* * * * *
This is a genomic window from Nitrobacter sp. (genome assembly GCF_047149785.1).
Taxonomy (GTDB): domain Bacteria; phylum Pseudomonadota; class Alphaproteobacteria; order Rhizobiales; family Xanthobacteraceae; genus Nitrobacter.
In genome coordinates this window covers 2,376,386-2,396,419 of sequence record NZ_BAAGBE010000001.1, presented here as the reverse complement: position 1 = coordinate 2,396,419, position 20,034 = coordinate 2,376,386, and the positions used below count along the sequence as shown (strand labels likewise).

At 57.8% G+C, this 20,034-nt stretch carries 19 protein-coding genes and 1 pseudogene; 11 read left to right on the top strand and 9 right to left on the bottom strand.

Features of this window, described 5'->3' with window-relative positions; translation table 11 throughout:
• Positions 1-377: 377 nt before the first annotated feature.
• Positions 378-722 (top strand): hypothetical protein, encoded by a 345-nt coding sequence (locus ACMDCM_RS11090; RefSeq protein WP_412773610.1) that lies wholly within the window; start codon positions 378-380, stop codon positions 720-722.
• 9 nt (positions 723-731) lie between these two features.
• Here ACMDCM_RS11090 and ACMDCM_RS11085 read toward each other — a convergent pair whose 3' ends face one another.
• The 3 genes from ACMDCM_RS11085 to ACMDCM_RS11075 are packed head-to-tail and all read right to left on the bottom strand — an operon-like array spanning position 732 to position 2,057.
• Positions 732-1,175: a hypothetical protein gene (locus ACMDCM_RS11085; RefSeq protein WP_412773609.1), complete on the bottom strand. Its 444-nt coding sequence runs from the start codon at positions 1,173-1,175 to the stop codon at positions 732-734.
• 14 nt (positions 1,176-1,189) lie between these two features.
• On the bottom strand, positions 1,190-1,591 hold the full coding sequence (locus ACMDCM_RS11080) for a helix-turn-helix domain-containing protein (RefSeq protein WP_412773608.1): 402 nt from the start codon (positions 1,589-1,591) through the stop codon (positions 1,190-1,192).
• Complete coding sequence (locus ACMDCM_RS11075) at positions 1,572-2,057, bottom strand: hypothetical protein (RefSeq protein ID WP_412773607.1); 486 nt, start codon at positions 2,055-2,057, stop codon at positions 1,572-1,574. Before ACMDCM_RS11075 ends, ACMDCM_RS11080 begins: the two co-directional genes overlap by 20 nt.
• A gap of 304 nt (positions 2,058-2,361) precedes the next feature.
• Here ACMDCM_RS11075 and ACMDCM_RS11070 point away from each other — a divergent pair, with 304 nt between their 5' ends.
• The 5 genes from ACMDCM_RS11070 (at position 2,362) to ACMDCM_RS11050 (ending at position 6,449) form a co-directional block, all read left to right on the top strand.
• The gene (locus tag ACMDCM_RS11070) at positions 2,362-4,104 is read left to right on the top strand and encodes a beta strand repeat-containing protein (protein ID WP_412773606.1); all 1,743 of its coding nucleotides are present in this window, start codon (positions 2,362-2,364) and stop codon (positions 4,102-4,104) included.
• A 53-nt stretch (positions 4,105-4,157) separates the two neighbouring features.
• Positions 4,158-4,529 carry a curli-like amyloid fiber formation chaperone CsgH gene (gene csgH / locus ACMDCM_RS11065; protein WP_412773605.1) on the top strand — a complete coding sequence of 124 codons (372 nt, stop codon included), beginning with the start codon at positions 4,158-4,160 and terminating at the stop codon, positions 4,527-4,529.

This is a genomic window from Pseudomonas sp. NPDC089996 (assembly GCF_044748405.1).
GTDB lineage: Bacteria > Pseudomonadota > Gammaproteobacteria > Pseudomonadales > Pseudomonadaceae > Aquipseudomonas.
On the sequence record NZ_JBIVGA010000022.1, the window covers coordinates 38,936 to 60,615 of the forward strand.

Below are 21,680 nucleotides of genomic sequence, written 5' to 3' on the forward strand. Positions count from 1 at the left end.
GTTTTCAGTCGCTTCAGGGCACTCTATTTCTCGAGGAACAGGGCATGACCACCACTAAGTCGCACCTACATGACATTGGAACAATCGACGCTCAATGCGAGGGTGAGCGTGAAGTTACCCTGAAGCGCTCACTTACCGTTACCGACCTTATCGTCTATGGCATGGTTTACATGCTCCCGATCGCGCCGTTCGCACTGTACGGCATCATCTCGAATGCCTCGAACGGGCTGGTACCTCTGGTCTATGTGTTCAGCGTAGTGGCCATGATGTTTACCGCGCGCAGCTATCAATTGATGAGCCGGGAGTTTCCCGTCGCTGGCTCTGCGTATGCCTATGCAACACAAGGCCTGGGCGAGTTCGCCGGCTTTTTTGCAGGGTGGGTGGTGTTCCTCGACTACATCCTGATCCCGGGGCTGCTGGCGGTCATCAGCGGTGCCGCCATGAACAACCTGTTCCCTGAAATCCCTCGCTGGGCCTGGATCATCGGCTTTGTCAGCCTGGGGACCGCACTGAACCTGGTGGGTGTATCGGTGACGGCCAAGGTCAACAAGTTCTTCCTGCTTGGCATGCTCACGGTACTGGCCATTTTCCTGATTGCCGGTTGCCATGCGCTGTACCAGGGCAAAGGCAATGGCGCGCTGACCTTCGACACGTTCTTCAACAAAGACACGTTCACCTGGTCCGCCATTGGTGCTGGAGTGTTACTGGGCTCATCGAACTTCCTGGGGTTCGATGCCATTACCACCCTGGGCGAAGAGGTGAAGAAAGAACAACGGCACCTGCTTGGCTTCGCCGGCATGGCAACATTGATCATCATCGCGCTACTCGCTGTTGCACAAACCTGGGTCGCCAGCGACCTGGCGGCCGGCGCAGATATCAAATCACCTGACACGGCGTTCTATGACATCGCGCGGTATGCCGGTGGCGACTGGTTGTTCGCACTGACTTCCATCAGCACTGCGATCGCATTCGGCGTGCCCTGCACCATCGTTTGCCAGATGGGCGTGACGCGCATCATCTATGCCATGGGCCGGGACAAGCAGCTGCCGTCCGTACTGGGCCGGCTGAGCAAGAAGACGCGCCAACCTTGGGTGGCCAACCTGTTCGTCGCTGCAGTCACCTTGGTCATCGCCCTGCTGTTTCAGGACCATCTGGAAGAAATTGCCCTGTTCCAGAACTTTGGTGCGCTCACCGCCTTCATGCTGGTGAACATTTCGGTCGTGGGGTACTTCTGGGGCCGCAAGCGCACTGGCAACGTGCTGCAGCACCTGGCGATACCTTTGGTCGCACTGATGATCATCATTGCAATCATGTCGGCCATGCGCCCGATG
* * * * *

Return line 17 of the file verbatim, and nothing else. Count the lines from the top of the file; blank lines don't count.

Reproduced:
• The 5 genes from ACMDCM_RS11070 (at position 2,362) to ACMDCM_RS11050 (ending at position 6,449) form a co-directional block, all read left to right on the top strand.